I’m not sure of the definition of “self-taught” these days there are so many available inputs for learning new stuff. Regarding art, with the exception of a couple of quarters of ceramics at UT Knoxville as an undergraduate and one halfway audited drawing class at our local community college a few years back, none of my other art or craft lessons have been in academic sessions. To say I love to learn and expand my skills is an understatement. I’m mostly self-taught and fortunate to have taken many a workshop with incredible teachers. And then there was my mom.
|Embroidery on Quilt Square|
I tell folks that my mother was the biggest influence on me being a creative person. She instilled that curiosity about making “all the things.” She was such a talented craftswoman who could rug hook, knit, sew, quilt, garden, cook, embroider, cross-stitch, crochet, and do virtually anything with her hands. As a child, I knew I could always wheedle a craft project, or book, much more easily than say a doll or other toy. We made our Christmas ornaments and sewed together. Whatever she was doing she taught me to do it, too. I never saw my mother’s hands idle and I’ve adopted that stance. A 30-minute car ride merits a project!
Throughout my 20s, 30s, and early 40s I’d say I was an accidental crafter. The urge to create was there and I pined for time to play. I would bottle it up until it burst out! I remember one day absolutely having to paint and write poetry all over a chair….just because I HAD TO. The odd things called to me and I was intrigued with art that included a ton of bits, baubles, fonts, and old rusty things.
Like many who love Mixed Media, opening up Somerset Studio magazine for the first time was a life-changing experience for me. “What??? There are others in this world oddly attracted to photos of people I don’t know and collages with random meanings?” Flipping to the back I discovered there were even retreats and classes for this art form I had been drawn to for years! I made plans.
My first retreat was in Portland, Oregon for a week. I took classes from instructors like Traci Bautista and Claudine Hellmuth; rock stars in my world. I kept all my projects and notes. I was hooked. For years after that my best friend from high school & college and I used an annual retreat as a way to reconnect over a shared passion for being creative.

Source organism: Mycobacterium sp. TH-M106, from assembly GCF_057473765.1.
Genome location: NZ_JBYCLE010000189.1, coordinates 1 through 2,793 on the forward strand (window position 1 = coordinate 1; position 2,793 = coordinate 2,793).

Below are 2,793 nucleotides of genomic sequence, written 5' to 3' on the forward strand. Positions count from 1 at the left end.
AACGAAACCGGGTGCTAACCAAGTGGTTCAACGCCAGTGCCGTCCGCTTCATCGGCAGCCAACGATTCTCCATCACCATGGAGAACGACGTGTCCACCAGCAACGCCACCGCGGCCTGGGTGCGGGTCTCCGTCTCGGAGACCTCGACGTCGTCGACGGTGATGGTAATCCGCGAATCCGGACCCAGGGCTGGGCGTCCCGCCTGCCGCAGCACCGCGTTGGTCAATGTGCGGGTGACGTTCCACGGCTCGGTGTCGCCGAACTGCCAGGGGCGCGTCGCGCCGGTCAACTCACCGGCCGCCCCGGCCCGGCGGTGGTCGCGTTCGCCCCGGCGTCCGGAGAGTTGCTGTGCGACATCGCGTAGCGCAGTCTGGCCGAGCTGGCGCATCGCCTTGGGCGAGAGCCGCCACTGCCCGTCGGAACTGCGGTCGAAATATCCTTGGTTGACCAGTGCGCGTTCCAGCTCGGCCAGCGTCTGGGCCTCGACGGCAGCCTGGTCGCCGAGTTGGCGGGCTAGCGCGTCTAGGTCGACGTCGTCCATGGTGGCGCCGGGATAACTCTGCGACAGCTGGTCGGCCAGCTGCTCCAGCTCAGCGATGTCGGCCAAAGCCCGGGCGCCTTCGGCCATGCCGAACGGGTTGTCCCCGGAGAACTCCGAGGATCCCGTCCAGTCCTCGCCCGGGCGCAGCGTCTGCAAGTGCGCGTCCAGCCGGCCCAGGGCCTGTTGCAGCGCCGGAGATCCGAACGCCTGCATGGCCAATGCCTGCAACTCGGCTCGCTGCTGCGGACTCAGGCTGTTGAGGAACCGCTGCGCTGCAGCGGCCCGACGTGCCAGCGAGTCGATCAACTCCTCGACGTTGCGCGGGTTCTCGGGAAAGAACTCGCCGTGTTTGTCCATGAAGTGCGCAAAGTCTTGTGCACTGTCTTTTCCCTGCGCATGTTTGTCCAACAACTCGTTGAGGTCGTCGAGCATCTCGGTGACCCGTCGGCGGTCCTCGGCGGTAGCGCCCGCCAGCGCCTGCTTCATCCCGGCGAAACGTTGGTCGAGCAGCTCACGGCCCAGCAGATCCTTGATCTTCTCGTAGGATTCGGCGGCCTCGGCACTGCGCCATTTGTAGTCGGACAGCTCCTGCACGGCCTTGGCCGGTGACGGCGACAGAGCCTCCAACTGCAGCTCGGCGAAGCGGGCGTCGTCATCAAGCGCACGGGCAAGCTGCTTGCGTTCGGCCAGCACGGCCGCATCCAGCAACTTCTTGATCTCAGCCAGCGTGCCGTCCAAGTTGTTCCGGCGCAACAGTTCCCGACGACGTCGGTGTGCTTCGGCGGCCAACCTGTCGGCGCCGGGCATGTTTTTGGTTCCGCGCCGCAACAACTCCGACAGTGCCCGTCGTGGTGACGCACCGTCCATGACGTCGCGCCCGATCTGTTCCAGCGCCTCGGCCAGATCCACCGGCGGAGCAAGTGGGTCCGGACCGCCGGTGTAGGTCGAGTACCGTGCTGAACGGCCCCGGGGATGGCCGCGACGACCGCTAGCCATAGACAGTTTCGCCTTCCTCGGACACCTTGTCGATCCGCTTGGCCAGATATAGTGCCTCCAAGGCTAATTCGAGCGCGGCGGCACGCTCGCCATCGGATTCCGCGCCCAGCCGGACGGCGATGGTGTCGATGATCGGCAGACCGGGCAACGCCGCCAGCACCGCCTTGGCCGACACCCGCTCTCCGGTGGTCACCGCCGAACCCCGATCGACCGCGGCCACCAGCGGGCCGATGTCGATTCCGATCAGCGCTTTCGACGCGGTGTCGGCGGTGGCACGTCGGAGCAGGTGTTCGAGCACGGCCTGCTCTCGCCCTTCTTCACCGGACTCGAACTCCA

With my background in Chamber of Commerce work, and my mother being the consummate “Southern Woman,” the hospitality of the retreat settings was lacking for me. Hotels can be impersonal and large crowds intimidating. Living in a UNESCO Creative City (Paducah, Kentucky) that annually hosts over 35,000 people for QuiltWEEK, the wheels started turning. Could I bring my love of learning art and craft to my home and create an inviting space for people like me to learn?
The prospect of turning 50 was daunting to me. I remember vividly dreading it as I was driving to yet another meeting in my field of Economic Development. I had to get excited about turning 50 and things had to change. That’s when the planning for Ephemera Paducah, my art and craft workshop space began. Now it is over 3 years old and the best 50th birthday present anyone could have “given” me.
I’m all over the place as far as favorite mediums. Mixed Media is a polite way to put it. Art Journaling has been a tremendous outlet for me as a way to push boundaries, learn new techniques, and actively create without worrying about if someone will buy this. It’s art for me. I’m so pleased that the most recent edition of Art Journaling Magazine by Somerset Studio features one of my journals!
Lately I’ve been picking up discarded quilt squares and giving them new life with stencils and embroidery. It’s been nostalgic harkening back to the days when my mother taught me French Knots and Lazy Daisy stitches. These will turn into journal covers.
As one who’s always picked up odd bits in junking adventures, assemblages are also quite intriguing to me. Maybe storytelling is my story as I create tales for the well-loved, hand made quilt squares or old photographs incorporated into collages?
I love being a work-in-progress and learning from the amazing rock star instructors hosted at Ephemera Paducah. It’s also lovely creating a place for those like me who love to learn. The vibe in the room when everyone gets into his/her project is palpable and totally energizing. I guess my art is my art; but also creating a place for people to share and learn is the greatest art I’ve created to date.
This is Week 29 of 52 Artists in 52 Weeks. Thank you for reading and sharing Kristin’s story today. To see more of her work and connect with her, please visit the following links: